• 240 Chinese trawlers are poaching in the Philippine EEZ.
• Each 60 meter long ship can carry 240,000 kilos of fish.
• They steal 57,600,000 kilos per intrusion.
It is time to ban Chinese poachers in the Philippines’ western exclusive economic zone. Approximately 240 trawlers loot the Pagkakaisa (Union) Bank and the Kalayaan Islands community in Palawan. Millions of pounds of seafood, including endangered species, are picked up. Filipinos are being evicted from their rightful fishing grounds. The Chinese embassy is ignoring diplomatic protests, favoring theft and badmouth defense officials. Strict law enforcement is required.
The Philippine Coast Guard has to drop anchor. It is the armed and uniformed civil law enforcement agency. PCG’s tasks include protecting Filipino fishermen, preserving the marine environment and maintaining safety at sea. “Continuous swarming by Chinese ships endangers shipping safety and life at sea and hinders the exclusive right of Filipinos to benefit from the marine wealth in the EEZ,” says the National Task Force for the West Philippine Sea. Their arrest and detention can deter maritime crime.
Filipino fishermen need PCG escorts in the EEZ. The task force identifies the poachers as a Chinese maritime militia. Beijing has militarized its civilian water fishing fleet in distant waters. The militia is intensifying its naval aggression in Southeast Asia. The Chinese Navy is armed and equipped with surveillance and communications equipment to monitor and harass neighbors’ vessels. Your imprisonment will show China the Philippines’ determination to defend national sovereignty.
Reef intrusion breakdown: 136 Chinese trawlers in Burgos (Gaven), 65 in Mabini (Johnson South), 11 in Ayungin (Second Thomas), nine in Julian Felipe (Pentecost), six in Panganiban (Mischief), five in Kota Island , four on Pagasa Island, one on Likas Island, and more.
Each of the 240 trawlers can haul in 240,000 kilos of fish, reports the task force. They steal 57,600,000 kilos per intrusion. Filipinos have to import round scad (galunggong) from Hainan, which was probably stolen from them.
The Philippine Coast Guards are trained to inspect, rescue and interdict. Every time they put on their uniform, they show their willingness to pursue their lives, with the danger to life and limb. In previous administrations, they even circled foreign poachers in rough waters. The last time was in May 2016 when they pulled up Chinese trawlers from the Batanes Islands who pretended to be locals hoisting Filipino flags. The dead giveaway was that the flags mistakenly had the red box high. Today the PCG is better staffed and equipped.
Maritime law enforcement scares sea criminals. Coast guards from giant Indonesia and tiny Palau arrest poachers on sight. Knowing the exercise, they do not need approval from the central authorities. Violent resistance is shot. Confiscated vehicles are burned. Officers and men are awarded medals and celebrated as heroes.
In 2016, Manila won an arbitration against Beijing’s maritime expansionism. The Hague Court banned China’s fictional “nine-dash line” and “historical rights” over the entire South China Sea. This also benefited Brunei, Indonesia, Malaysia and Vietnam, in whose EEZ China had also intervened.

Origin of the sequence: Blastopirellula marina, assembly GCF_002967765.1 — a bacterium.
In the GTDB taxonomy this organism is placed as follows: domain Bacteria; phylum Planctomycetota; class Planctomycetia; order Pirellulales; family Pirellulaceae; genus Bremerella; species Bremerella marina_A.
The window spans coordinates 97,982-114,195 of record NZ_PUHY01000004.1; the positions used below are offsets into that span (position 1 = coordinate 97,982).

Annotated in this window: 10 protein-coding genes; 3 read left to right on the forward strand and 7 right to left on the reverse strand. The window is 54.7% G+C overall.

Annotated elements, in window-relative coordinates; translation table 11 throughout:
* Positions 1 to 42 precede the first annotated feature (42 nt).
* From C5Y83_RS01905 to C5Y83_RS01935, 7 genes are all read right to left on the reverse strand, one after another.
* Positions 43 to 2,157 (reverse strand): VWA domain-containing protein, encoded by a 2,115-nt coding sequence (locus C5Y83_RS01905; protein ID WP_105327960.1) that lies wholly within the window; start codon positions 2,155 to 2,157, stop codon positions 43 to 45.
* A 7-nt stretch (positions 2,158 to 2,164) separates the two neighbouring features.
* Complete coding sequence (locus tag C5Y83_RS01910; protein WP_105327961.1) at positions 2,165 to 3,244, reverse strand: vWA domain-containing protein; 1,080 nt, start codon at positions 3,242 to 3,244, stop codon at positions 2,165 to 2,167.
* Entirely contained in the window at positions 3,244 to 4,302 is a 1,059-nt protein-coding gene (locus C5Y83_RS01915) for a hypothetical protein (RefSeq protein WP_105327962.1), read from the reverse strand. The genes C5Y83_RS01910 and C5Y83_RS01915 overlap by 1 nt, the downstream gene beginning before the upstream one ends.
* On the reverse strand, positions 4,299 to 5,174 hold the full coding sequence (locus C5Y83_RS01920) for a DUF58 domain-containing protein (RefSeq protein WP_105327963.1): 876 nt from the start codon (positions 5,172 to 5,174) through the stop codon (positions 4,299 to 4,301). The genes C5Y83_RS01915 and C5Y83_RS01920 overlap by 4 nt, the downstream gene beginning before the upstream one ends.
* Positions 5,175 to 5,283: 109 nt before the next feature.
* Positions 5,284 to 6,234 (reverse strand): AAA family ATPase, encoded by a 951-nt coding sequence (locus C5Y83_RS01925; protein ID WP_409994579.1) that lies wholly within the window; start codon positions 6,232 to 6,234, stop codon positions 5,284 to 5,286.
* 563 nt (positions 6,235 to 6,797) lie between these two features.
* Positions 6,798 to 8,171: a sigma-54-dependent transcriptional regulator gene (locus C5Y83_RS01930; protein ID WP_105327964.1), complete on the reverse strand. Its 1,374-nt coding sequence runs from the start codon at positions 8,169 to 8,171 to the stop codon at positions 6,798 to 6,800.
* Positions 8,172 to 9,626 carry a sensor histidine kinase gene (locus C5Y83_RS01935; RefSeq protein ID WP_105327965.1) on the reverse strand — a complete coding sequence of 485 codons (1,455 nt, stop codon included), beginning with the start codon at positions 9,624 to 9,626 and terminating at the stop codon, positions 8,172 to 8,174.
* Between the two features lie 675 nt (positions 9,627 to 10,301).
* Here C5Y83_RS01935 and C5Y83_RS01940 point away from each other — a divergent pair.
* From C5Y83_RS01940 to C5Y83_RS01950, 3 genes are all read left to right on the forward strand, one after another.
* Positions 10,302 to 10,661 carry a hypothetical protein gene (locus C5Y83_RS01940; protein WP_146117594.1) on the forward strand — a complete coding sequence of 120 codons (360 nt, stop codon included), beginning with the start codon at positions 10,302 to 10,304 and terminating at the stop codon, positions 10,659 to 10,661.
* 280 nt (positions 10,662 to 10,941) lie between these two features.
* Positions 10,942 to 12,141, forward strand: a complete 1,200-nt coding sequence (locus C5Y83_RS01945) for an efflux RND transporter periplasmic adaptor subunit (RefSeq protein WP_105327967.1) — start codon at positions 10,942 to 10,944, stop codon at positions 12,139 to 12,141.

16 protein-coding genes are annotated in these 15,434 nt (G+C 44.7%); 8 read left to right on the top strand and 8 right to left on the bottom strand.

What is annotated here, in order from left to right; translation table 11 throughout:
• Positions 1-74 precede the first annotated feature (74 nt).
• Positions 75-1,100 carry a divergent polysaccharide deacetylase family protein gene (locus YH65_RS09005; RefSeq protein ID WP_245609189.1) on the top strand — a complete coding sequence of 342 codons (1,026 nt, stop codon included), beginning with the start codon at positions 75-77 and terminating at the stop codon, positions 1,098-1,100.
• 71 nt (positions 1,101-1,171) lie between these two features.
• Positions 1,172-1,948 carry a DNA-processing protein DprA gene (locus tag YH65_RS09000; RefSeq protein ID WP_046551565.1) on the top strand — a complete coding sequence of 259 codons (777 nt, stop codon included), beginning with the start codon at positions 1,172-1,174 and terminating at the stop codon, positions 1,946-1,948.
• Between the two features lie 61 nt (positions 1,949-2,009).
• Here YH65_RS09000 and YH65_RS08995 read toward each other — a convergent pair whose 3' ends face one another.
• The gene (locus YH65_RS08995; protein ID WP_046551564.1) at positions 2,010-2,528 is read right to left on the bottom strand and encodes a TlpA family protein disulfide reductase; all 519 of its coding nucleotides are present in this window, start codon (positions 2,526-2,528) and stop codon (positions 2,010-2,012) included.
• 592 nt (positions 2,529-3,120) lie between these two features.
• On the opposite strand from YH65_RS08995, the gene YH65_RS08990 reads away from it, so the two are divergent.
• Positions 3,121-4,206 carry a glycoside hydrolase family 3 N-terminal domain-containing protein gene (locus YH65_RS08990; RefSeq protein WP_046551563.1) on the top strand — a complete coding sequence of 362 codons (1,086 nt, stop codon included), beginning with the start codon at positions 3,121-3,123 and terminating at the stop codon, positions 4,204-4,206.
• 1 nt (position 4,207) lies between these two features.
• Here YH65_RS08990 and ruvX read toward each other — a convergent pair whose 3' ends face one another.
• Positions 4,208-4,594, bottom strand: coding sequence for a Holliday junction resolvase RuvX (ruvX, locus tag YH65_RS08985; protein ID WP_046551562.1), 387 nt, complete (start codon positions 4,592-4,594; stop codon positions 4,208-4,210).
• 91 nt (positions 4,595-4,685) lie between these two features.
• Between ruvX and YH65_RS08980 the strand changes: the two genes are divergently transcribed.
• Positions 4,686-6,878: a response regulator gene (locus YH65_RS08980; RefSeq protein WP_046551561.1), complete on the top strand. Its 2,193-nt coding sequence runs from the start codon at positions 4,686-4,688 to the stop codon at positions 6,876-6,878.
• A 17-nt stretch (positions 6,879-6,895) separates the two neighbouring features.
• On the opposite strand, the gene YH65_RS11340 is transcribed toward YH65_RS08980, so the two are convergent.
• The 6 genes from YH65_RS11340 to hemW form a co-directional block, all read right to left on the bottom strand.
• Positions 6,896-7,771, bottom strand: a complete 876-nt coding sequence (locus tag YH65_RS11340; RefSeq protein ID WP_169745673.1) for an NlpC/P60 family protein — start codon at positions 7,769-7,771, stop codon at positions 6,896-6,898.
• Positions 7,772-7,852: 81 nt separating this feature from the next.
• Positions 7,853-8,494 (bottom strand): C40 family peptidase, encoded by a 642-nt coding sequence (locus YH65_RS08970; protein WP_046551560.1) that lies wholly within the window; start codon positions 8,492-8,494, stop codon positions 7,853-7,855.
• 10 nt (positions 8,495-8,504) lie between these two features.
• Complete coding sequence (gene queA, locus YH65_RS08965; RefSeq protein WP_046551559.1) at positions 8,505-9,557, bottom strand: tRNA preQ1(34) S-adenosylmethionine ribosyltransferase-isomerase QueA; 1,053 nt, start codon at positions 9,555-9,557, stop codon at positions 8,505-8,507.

However, since then the PCG has been kept from maritime work. Panatag (Scarborough) Shoal was closed to patrol and was fished illegally, underreported and unrestricted by Hainans. Just 123 miles from Zambales, Panatag has been a traditional Filipino fishing district for centuries. In the Recto Bank one night in 2019, a Chinese steel-hulled militia ship rammed an anchored Filipino wooden boat and threw 26 fishermen overboard. Malacañang and the Chinese embassy called it an accident. The PCG knew better: it was on purpose. The stationary Filipino boat was all lit; The Chinese ship turned off the lights before the collision, then turned on the searchlight and abandoned the victims. The Chinese embassy lied that the offending crew was scared because they were being followed by seven other Filipino boats. Untrue. Two of the victims had to swim for hours on a Vietnamese ship and ask for the rescue of their companions.
The PCG must not give up its role. Otherwise, the Chinese Coast Guard will monitor and enforce the Chinese rules in the West Philippine Sea. Last week, the Chinese agency questioned the presence of a Filipino civilian ship 90 miles from Palawan, well within the Philippines’ 200 mile EEZ and 800 miles beyond China. The ABS-CBN news team on board videotaped the scene.
The PCG has to enforce the fishing code (RA 8550). Section 87 states: “Poaching in Filipino Waters. – It is prohibited for foreign persons, companies or organizations to fish or operate fishing vessels in Philippine waters.
“The entry of a foreign fishing vessel into Filipino waters is prima facie evidence that the vessel fishes in Filipino waters.
“Violations of the above regulations will result in a fine of one hundred thousand US dollars ($ 100,000) in addition to the confiscation of the catch, fishing gear and vessel: provided the Department of Transportation has the authority to impose an administrative fine of no less than fifty thousand US dollars ($ 50,000) but not more than two hundred thousand US dollars ($ 200,000) or its equivalent in Philippine currency. “
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